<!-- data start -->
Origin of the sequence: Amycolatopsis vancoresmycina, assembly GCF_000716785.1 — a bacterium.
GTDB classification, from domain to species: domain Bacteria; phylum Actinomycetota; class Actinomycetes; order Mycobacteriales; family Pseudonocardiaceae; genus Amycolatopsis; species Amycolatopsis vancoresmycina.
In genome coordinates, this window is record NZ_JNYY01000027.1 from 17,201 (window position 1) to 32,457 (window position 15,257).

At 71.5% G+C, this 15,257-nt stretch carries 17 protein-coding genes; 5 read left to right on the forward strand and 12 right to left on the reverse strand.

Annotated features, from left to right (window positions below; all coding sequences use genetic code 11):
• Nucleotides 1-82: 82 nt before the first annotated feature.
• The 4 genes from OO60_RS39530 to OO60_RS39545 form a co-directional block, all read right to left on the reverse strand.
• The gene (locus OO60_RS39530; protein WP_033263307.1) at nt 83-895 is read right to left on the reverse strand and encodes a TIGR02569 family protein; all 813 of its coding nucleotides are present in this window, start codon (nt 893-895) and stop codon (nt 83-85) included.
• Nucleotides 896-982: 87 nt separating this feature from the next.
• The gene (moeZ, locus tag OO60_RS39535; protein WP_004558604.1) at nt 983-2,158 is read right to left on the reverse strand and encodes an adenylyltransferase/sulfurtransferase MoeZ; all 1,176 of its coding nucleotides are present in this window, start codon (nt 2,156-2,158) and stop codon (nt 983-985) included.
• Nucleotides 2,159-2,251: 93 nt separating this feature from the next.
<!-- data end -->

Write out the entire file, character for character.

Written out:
Origin of the sequence: Amycolatopsis vancoresmycina, assembly GCF_000716785.1 — a bacterium.
GTDB classification, from domain to species: domain Bacteria; phylum Actinomycetota; class Actinomycetes; order Mycobacteriales; family Pseudonocardiaceae; genus Amycolatopsis; species Amycolatopsis vancoresmycina.
In genome coordinates, this window is record NZ_JNYY01000027.1 from 17,201 (window position 1) to 32,457 (window position 15,257).

At 71.5% G+C, this 15,257-nt stretch carries 17 protein-coding genes; 5 read left to right on the forward strand and 12 right to left on the reverse strand.

Annotated features, from left to right (window positions below; all coding sequences use genetic code 11):
• Nucleotides 1-82: 82 nt before the first annotated feature.
• The 4 genes from OO60_RS39530 to OO60_RS39545 form a co-directional block, all read right to left on the reverse strand.
• The gene (locus OO60_RS39530; protein WP_033263307.1) at nt 83-895 is read right to left on the reverse strand and encodes a TIGR02569 family protein; all 813 of its coding nucleotides are present in this window, start codon (nt 893-895) and stop codon (nt 83-85) included.
• Nucleotides 896-982: 87 nt separating this feature from the next.
• The gene (moeZ, locus tag OO60_RS39535; protein WP_004558604.1) at nt 983-2,158 is read right to left on the reverse strand and encodes an adenylyltransferase/sulfurtransferase MoeZ; all 1,176 of its coding nucleotides are present in this window, start codon (nt 2,156-2,158) and stop codon (nt 983-985) included.
• Nucleotides 2,159-2,251: 93 nt separating this feature from the next.